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February 23, 2014 | By Timothy Garton Ash
Beyond the burning barricades and the corpses in the streets, here is what is at stake in Ukraine's insurrectionary drama. The future of Ukraine as an independent state-nation Intense violence inside a state, still falling short of civil war, can go two sharply different ways. It can tear the state apart, as in Syria and the former Yugoslavia, or, if people join hands to retreat from the brink, it can weld a state-nation together, as in South Africa. A state-nation has a shared civic national identity rather than a single ethnic national identity.
February 23, 2014 | By Sergei L. Loiko
MEZHGORYE, Ukraine - The center of Kiev was relatively calm Sunday after the months of protests that reached their violent apex last week, leaving scores dead in the streets, driving Ukraine's president out of the capital and placing the opposition in tenuous control of this troubled nation. But on the highways leading north of the city, it was a different matter. The roadways were clogged with cars, drivers madly honking, edging their way forward and then parking anywhere they could, leaving people to continue on foot.
February 22, 2014 | Bill Plaschke
SOCHI, Russia -- They had stood crammed together against metal barriers for nearly two hours in the gusting cold, strangers squeezed into neighbors, a mass of wildly varied dialects and different colored flags. The temperature dropped, the wind grew, but they would not leave. The program on the giant stage dragged on, but the crowd only thickened, thousands gathering at the Olympics Medal Plaza on Saturday night for different reasons, all seemingly sticking around for the same thing.
February 21, 2014 | By The Times editorial board
The United States has the right - and a duty - to try to tamp down political violence in Ukraine, which continued early Thursday despite the announcement of a truce between the government and opposition leaders. It was appropriate for Vice President Joe Biden to telephone President Viktor Yanukovich earlier this week to counsel restraint, and for the State Department to announce that some Ukrainian leaders involved in repressing protesters won't be allowed to travel to the United States.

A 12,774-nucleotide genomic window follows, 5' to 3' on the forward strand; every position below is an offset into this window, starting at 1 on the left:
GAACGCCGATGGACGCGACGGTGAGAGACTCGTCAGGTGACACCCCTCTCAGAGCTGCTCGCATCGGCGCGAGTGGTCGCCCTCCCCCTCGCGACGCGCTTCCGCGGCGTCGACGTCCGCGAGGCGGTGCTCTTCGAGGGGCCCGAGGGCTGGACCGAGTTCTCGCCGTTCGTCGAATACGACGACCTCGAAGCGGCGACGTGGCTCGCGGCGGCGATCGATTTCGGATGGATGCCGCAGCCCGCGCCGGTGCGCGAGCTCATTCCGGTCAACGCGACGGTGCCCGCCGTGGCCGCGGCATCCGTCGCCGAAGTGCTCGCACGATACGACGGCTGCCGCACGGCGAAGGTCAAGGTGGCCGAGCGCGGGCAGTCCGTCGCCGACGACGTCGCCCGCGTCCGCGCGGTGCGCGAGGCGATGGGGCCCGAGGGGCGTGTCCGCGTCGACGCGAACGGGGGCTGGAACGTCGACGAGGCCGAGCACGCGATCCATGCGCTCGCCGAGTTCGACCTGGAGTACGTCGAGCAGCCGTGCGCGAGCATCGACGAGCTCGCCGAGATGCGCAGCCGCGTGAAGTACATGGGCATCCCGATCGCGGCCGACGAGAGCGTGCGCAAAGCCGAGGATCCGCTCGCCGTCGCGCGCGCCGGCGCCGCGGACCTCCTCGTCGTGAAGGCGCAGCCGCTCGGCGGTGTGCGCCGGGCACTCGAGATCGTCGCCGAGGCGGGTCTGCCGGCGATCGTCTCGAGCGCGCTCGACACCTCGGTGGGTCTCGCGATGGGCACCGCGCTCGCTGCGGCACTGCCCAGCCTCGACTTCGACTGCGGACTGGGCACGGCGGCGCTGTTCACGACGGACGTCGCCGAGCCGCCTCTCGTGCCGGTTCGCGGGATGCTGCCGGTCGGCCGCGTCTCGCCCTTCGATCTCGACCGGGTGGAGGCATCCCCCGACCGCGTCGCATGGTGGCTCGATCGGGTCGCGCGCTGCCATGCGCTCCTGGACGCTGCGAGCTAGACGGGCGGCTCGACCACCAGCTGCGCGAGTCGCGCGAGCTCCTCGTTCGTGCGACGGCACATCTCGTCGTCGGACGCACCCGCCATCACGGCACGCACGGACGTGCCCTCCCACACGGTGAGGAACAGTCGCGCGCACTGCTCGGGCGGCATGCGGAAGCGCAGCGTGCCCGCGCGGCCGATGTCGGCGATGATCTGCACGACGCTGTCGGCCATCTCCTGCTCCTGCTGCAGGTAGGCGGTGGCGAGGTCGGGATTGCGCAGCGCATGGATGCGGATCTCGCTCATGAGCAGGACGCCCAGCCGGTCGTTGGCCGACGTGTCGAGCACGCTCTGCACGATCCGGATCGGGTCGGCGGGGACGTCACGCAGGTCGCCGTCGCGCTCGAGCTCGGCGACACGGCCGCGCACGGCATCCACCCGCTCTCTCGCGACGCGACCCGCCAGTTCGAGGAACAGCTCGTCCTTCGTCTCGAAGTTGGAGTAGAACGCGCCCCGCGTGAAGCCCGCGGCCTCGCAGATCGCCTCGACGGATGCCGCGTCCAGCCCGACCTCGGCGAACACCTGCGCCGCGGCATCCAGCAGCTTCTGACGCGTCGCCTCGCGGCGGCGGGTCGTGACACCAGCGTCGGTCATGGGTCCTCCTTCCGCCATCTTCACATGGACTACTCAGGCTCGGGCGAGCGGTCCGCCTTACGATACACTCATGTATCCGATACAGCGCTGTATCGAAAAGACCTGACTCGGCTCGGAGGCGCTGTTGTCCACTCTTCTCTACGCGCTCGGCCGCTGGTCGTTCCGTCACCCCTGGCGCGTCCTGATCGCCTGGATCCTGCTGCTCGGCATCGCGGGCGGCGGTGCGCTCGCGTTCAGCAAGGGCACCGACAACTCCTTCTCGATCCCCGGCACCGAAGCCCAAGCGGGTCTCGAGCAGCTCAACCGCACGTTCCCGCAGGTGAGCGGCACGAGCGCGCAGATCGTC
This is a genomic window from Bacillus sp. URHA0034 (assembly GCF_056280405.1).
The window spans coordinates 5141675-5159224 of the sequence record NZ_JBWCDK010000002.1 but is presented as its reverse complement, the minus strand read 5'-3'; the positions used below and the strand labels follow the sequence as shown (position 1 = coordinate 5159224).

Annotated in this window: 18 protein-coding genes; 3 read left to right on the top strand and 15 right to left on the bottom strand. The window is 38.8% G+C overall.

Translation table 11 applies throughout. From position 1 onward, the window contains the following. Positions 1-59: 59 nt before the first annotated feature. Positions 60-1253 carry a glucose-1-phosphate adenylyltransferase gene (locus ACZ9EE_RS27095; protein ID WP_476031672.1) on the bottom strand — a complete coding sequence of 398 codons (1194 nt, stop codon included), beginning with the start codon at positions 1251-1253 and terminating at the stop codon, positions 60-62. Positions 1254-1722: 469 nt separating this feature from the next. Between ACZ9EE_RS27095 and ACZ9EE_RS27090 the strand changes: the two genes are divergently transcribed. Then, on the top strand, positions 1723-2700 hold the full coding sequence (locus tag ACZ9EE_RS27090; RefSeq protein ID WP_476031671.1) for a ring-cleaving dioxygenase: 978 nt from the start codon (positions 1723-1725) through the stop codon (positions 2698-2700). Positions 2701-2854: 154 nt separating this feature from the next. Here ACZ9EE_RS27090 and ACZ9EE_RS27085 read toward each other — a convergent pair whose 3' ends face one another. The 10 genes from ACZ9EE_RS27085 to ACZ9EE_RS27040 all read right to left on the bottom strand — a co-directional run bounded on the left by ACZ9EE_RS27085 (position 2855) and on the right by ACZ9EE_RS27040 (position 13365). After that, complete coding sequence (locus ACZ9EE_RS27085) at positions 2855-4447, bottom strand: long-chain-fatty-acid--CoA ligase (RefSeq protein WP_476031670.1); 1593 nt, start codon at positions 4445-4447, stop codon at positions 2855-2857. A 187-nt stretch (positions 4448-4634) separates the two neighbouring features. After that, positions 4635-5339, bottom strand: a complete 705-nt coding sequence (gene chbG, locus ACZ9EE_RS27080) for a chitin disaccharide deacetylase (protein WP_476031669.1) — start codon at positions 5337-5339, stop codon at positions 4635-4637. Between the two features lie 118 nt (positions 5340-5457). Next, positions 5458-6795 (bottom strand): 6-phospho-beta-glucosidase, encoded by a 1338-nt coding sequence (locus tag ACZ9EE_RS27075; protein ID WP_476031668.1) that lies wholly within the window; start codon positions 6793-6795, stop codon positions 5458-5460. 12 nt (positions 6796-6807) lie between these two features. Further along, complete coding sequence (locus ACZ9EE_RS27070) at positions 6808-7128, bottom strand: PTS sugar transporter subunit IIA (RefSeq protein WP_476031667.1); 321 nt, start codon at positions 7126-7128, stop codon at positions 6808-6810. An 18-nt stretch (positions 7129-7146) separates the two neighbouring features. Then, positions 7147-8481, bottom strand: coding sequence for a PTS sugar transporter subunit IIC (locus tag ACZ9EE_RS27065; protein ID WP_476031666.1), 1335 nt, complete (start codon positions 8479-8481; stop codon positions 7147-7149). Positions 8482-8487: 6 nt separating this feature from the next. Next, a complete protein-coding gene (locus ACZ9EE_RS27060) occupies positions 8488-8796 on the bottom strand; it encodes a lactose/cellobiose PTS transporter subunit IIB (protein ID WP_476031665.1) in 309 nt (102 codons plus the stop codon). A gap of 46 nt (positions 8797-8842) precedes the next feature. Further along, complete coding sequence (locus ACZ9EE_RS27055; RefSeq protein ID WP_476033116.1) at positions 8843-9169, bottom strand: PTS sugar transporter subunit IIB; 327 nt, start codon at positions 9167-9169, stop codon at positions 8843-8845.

February 21, 2014 | By Carol J. Williams
MOSCOW -- Russian President Vladimir Putin's demand that Ukraine choose between closer ties to the European Union or its traditional alliance with Moscow intensified the deadly crisis in Kiev threatening to escalate into civil war, analysts say. Kremlin leaders only a few years ago spoke of a trilateral approach to Ukraine's economic development, with Moscow providing the financial lifelines its former Soviet subject needed to keep the wheels of...
February 20, 2014 | By David Wharton
SOCHI, Russia -- Bloody clashes between government forces and demonstrators in the Ukraine have reverberated through the 2014 Sochi Olympics, where a skier has withdrawn in protest of the violence. Bogdana Matsotska of the Ukraine will not compete in the slalom -- her best event -- on Friday. “I don't want to participate when in my country people die,” Matsotska told the Associated Press on Thursday. The 24-year-old skier was hoping to join protesters in the camp known as Maidan in Kiev's Independence Square but said she had been unable to book a flight home.
February 20, 2014 | Sergei L. Loiko
A deadly confrontation in the Ukrainian capital eased, at least temporarily, late Wednesday when the government announced that it had reached a truce with opposition protesters who continue to occupy a square in central Kiev. The truce announcement came after a tense day in which the government warned that it was launching an "anti-terrorist operation" and President Viktor Yanukovich replaced the armed forces chief, who reportedly had been reluctant to use the army against civilian protesters.
February 20, 2014 | By Sergei L. Loiko
KIEV, Ukraine - The Ukrainian parliament on Thursday passed a measure calling for a halt to a day-old "anti-terrorism operation" and ordering all law enforcement officers to cease fire and return to their barracks, the UNIAN news service reported. If the steps are carried out, they could ease the political crisis that has cost scores of lives this week in clashes between protesters and security forces in Kiev, the capital. Even if the move is not successful, the ability of opposition lawmakers to push through the measure in a parliament dominated by the ruling Party of Regions was widely seen by them and many others as an important victory for their cause.
February 19, 2014 | By Kathleen Hennessey
WASHINGTON - The State Department on Wednesday banned 20 Ukrainian civilians from obtaining U.S. visas in an effort to ramp up pressure on the Eastern European country's government to de-escalate the bloody confrontations between police and opposition protesters. A senior State Department official would not name those banned from traveling to the U.S., but said the list included the “full chain of command” of those considered responsible for recent deadly clashes. The move was a careful first step as U.S. and European Union officials warned that more punitive sanctions could be forthcoming if a truce announced late Wednesday did not hold.
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